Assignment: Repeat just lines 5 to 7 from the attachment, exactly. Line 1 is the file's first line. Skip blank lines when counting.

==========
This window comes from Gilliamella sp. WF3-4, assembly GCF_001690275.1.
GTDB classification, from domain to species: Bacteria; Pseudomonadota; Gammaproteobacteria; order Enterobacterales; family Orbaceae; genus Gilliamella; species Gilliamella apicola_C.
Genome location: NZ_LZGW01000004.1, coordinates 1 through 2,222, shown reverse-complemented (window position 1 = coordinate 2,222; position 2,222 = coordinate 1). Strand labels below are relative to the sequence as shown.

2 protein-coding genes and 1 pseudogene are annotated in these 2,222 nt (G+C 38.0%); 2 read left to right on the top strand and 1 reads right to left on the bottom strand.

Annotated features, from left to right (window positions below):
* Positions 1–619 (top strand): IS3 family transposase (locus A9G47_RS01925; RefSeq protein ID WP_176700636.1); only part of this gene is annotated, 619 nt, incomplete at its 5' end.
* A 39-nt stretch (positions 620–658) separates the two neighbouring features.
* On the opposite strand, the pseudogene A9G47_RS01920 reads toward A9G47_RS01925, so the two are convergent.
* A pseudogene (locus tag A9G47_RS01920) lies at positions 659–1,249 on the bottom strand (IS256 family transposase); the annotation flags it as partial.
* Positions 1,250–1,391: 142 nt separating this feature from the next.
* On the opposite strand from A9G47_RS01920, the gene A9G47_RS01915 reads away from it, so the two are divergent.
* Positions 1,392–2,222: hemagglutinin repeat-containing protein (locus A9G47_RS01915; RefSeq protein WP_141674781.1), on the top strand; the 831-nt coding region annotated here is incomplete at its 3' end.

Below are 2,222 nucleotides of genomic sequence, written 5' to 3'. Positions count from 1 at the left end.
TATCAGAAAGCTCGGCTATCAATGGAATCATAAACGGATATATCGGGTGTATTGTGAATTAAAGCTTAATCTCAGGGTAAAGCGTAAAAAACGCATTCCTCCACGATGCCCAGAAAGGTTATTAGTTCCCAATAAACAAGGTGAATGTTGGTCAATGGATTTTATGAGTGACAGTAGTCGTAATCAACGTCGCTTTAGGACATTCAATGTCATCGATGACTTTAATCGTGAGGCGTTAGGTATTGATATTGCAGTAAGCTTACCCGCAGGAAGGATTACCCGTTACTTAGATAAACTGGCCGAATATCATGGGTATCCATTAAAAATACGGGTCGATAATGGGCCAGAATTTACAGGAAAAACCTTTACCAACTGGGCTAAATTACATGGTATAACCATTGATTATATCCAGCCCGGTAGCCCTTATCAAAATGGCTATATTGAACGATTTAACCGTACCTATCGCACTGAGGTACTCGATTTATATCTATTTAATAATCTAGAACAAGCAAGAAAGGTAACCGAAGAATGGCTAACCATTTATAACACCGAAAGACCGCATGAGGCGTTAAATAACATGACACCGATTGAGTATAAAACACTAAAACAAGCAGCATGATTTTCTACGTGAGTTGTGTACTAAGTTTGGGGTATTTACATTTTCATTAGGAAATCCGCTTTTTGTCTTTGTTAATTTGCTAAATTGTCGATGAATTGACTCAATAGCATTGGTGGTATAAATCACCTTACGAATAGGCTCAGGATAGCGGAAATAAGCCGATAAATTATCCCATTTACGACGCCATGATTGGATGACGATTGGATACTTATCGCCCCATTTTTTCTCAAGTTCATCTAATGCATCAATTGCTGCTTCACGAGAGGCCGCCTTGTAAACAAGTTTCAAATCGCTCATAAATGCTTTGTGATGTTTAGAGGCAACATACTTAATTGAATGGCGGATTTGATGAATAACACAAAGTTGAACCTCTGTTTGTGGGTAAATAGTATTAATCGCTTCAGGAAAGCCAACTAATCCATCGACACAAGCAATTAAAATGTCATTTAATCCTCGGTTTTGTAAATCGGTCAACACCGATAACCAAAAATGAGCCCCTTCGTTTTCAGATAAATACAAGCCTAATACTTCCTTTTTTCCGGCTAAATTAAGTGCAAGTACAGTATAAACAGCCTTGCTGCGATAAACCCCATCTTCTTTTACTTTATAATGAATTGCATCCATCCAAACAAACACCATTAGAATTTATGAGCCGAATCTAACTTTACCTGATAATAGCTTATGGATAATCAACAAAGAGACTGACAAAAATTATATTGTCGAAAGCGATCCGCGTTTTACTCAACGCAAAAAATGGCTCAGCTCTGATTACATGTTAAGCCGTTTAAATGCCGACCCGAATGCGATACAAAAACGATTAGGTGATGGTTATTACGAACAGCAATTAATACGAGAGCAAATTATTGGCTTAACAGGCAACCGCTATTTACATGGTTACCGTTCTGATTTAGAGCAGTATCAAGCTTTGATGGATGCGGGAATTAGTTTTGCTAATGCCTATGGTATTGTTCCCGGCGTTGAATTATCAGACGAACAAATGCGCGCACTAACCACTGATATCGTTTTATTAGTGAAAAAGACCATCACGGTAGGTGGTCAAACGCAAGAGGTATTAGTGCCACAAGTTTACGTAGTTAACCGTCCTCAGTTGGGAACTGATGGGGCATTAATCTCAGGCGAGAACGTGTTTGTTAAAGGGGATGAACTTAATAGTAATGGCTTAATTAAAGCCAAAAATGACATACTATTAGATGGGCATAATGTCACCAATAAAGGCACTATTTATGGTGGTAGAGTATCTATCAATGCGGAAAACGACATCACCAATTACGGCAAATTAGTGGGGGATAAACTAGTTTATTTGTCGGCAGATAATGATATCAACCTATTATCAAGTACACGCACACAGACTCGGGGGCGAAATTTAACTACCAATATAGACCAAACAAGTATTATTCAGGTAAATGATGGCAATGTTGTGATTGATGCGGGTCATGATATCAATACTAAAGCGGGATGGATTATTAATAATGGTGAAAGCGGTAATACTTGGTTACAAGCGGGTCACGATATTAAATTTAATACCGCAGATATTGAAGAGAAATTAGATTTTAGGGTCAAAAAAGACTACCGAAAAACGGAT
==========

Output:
Annotated features, from left to right (window positions below):
* Positions 1–619 (top strand): IS3 family transposase (locus A9G47_RS01925; RefSeq protein ID WP_176700636.1); only part of this gene is annotated, 619 nt, incomplete at its 5' end.
* A 39-nt stretch (positions 620–658) separates the two neighbouring features.